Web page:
Annis & George Bills Horse TroughPrint Page
The Annis & George Bills Horse Trough was donated in memory of the horses that did not return from World War One.
Walers were the type of horse used by light horsemen in the campaign in the Middle East during the First World War. The light horse combined the mobility of cavalry with the fighting skills of infantry. They fought dismounted, with rifles and bayonets. However, sometimes they charged on horseback, notably at Magdhaba and Beersheba. The smallest unit of a light horse regiment was the four-man section: one holding the horses while the other three fought.
The horses were called Walers because, although they came from all parts of Australia, they were originally sold through New South Wales. They were sturdy, hardy horses, able to travel long distances in hot weather with little water.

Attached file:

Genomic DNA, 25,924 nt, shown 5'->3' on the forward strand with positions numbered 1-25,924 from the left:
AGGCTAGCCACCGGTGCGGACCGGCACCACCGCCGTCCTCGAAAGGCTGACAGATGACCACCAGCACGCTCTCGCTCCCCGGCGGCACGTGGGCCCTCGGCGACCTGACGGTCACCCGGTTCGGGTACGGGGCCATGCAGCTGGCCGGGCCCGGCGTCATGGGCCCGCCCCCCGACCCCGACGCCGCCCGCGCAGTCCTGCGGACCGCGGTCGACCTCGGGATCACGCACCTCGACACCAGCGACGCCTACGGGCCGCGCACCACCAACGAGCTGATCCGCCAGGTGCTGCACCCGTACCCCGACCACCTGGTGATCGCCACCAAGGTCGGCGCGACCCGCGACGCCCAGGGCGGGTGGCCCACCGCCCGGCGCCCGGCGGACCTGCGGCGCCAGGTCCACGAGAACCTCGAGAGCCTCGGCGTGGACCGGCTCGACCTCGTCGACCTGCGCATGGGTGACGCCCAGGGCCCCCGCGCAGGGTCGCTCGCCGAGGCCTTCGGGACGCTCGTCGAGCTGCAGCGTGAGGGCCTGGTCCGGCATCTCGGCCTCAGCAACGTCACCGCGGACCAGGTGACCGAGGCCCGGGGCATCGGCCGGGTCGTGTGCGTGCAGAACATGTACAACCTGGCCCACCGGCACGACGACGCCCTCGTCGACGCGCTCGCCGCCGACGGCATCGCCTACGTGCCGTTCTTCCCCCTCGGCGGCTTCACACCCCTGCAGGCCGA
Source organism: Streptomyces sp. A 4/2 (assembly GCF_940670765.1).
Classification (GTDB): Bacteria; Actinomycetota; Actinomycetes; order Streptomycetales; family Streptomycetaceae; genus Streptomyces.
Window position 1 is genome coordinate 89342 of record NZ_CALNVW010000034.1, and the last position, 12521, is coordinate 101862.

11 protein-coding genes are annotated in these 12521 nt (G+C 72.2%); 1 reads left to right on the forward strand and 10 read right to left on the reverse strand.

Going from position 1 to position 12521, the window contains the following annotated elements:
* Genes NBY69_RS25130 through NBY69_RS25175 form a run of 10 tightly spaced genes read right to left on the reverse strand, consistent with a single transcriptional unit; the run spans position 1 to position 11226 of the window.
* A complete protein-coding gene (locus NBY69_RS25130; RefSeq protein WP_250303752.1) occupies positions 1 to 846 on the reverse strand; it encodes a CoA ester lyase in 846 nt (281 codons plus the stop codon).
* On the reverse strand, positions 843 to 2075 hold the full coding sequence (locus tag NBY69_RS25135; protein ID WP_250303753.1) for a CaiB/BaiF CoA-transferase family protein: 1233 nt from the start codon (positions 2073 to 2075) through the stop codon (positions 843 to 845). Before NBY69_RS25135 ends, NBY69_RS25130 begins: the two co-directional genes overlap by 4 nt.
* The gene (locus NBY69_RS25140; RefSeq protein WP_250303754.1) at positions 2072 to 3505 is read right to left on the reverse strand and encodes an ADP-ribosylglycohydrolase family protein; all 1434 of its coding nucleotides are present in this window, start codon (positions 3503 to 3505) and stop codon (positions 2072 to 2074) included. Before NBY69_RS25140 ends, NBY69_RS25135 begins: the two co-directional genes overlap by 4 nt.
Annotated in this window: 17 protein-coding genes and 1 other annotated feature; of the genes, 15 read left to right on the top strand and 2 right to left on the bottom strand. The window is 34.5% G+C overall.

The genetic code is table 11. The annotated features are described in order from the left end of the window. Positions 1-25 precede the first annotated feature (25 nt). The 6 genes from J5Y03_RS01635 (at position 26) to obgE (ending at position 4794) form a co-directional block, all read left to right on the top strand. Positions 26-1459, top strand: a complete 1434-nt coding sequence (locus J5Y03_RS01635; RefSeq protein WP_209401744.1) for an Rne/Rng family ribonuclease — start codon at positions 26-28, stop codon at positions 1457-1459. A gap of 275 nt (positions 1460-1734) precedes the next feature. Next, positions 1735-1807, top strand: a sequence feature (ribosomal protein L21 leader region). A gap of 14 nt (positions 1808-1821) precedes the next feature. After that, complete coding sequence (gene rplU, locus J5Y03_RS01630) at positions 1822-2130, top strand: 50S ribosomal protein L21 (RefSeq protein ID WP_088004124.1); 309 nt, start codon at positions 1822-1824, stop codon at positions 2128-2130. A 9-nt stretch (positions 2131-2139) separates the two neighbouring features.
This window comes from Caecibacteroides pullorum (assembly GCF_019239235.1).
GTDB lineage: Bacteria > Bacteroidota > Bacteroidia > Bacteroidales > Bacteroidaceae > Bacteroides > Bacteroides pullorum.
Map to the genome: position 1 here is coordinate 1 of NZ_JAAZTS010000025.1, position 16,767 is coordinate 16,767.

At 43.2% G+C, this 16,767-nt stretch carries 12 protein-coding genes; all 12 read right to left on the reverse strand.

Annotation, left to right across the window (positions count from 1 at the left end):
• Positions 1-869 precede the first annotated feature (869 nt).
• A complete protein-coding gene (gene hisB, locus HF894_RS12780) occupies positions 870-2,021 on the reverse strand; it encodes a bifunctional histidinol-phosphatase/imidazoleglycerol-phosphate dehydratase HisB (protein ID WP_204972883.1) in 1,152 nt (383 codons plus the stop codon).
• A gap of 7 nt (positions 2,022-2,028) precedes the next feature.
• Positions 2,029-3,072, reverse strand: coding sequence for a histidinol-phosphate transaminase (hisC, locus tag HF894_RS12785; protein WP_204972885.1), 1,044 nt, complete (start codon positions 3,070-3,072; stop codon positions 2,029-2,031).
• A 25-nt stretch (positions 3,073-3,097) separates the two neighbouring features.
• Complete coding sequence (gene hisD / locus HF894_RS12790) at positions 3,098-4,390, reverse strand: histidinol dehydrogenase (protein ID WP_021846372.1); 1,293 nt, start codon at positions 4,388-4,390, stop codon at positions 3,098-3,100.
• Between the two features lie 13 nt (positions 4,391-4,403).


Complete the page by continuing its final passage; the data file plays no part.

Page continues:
At the end of the First World War Australians had 13,000 surplus horses which could not be returned home for quarantine reasons. Of these, 11,000 were sold, the majority as remounts for the British Army in India (as was the case with this horse) and two thousand were cast for age or infirmity. Only one horse "Sandy" , who belonged to Major General Sir William Bridges who was killed at Gallipoli, returned home.
Note : - Bills horse troughs are watering troughs that were manufactured in Australia and installed to provide relief for working horses in the first half of the twentieth century. The troughs were financed by a trust fund established through the will of George Bills. A total of around 700 troughs were distributed by the trust in Australia and 50 in several other countries.
|Address:||Ross Street, Glenbrook, 2773|
|GPS Coordinates:||Lat: -33.765493|
Note: GPS Coordinates are approximate.
Donated By ANNIS & GEORGE BILLS
[ Plaque ]
This trough was donated
in remembrance of
those horses that did not
return from the First
World War 1914 - 1918